MIA researchers feature on prestigious Highly Cited Researchers 2020 List
18 November 2020
Melanoma Institute Australia is proud to announce that MIA’s Co-Medical Directors, Professor Georgina Long AO and Professor Richard Scolyer, as well as MIA Faculty member Associate Professor Alex Menzies and former Faculty member Professor Rick Kefford AM, have been named on the annual Highly Cited Researchers™ 2020 list from Clarivate.
The highly anticipated annual list is the “who’s who” of the scientific elite from across the globe. It identifies researchers who demonstrated significant influence in their chosen field or fields through the publication of multiple highly cited papers during the last decade.
Their names are drawn from the publications that rank in the top 1% by citations for field and publication year in the Web of Science™ citation index.
According to Clarivate, 6,167 researchers from more than 60 countries and regions have been recognized this year, with Australian research institutes continuing to punch above their weight. In a country of just 25 million, the number of Australian researchers recognized in 2020 is 305.
MIA Co-Medical Director Professor Georgina Long AO, whose video interview with Clarivate is featured online, said:
“This accolade is recognition of the ground-breaking work being carried out by the entire team at Melanoma Institute Australia as we continue our quest to develop treatments that will ultimately save the lives of all melanoma patients.”
Fellow Co-Medical Director of MIA Professor Richard Scolyer said:
“It is an honour to again be included on this list alongside several other MIA researchers and clinicians. It shows the phenomenal and ongoing impact that MIA’s work and research is having around the world.”
David Pendlebury, Senior Citation Analyst at the Institute for Scientific Information at Clarivate said:
“In the race for knowledge, it is human capital that is fundamental and this list identifies and celebrates exceptional individual researchers from Melanoma Institute Australia who are having a great impact on the research community as measured by the rate at which their work is being cited by others.”
Melanoma Institute Australia is affiliated with The University of Sydney
Melanomas are often hard to differentiate from moles. But new technology is helping to improve accuracy of diagnosis.
We are excited to announce that SunSense will proudly be an official supporter of Melanoma Institute Australia. SunSense is an Australian, family owned business.
Five years ago Julie Randall was diagnosed with melanoma and was given months to live. The melanoma had spread throughout her body. The doctors said it was incurable and she’d be lucky if she survived the next nine months. Julie, a patient at Melanoma Institute Australia under Professor Georgina Long was placed on an experimental drug trial. To watch the entire program, visit 9now.com or click here.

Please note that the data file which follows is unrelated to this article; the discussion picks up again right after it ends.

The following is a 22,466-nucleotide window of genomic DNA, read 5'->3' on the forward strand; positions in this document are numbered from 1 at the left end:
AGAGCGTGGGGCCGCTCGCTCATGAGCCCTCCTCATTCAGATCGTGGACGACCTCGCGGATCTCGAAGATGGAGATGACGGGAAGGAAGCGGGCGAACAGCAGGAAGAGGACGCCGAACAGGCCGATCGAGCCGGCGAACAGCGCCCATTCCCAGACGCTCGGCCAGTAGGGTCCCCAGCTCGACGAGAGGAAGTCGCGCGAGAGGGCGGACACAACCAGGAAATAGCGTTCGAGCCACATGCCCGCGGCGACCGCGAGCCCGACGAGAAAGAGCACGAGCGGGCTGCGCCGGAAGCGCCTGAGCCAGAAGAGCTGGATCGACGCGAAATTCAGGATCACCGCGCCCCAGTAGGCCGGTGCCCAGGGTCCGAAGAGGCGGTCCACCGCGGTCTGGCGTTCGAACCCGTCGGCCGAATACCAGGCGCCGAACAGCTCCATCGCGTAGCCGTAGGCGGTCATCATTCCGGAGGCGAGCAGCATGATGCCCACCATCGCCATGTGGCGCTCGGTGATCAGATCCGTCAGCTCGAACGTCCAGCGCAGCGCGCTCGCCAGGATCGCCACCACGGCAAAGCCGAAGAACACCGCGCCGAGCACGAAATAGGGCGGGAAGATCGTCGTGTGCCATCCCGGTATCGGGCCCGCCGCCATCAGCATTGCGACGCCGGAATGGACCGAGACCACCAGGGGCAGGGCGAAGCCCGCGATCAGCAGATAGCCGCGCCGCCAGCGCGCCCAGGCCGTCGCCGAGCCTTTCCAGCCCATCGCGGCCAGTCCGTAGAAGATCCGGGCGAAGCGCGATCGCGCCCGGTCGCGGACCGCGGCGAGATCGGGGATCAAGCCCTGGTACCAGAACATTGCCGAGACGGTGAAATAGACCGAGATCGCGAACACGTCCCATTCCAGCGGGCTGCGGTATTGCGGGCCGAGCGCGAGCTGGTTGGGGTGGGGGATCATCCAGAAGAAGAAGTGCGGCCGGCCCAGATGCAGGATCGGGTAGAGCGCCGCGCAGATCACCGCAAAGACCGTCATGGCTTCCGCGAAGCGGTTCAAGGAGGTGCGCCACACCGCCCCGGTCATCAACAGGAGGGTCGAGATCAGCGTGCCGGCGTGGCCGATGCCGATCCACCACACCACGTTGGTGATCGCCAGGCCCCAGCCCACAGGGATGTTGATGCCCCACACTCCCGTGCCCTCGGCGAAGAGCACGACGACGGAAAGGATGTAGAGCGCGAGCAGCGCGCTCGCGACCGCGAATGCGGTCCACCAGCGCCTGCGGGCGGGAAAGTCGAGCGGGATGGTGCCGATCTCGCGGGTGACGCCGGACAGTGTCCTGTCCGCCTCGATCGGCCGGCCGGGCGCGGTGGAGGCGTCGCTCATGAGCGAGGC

Meet our latest Surgical Oncology Fellow, Eva Nagy, to find out more about life as a surgical oncologist, why she came to MIA and what she hopes to achieve.
Melanoma research at ASCO this year focussed on the more precise use of current treatments to ensure optimal treatment for each patient.
MIA recently demonstrated that reflectance confocal microscopy is a useful tool in the clinic to diagnose suspicious-looking lesions in the mouth.
New research is likely to change the way melanoma is managed in many patients by reducing the need for major surgery and its associated morbidity and cost.
Researchers from MIA will present their latest research findings to the world’s largest oncology conference in early June.
Australian researchers pioneer life-extending treatment for advanced melanoma patients with brain tumours
Australian researchers are the first to demonstrate that patients with advanced melanoma which has spread to the brain can have increased life expectancy and possibly even beat the disease.
Melanoma March 2017 - that's a wrap! Thank you to everyone that helped make it happen.
Thank you so much to all those who contributed in a variety of ways to Melanoma March 2017 in 17 different locations and more around the country! You have contributed to getting the Big Data for Melanoma national Research Project happening!
By looking at the ‘dark matter’ of the genome, new research has found that genetic changes in acral and mucosal melanoma are completely different to mutations found in skin melanoma.
‘Slip, slop, slap’ is synonymous with being Australian and playing it safe in the sun. These sun smart rules reduce our chances of getting melanoma of the skin. However, new research tells a different story for those affected by rarer forms of melanoma.
Using MIA's patient database, researchers have developed conditional survival estimates for Stage III melanoma patients to more accurately predict survival outcomes.
MIA is proud to be celebrating an important milestone – the 60th anniversary of melanoma research and Australian-led global efforts to find a cure.
Research achievements by MIA were celebrated at the annual Sydney Medical School recently.
In this Global Research Report we showcase advances in medical oncology, reveal unexpected pathology in acral and skin melanoma, and uncover biomarkers and new gene targets for melanoma.
Professor’s Long and Scolyer are well known in the academic community and beloved by their patients. But we wanted to get to know our new Conjoint Medical Directors a little more and hear their plans on making an impact on melanoma.
Wyong Rugby League Club Group has joined forces with Melanoma Institute Australia to help end melanoma for future generations.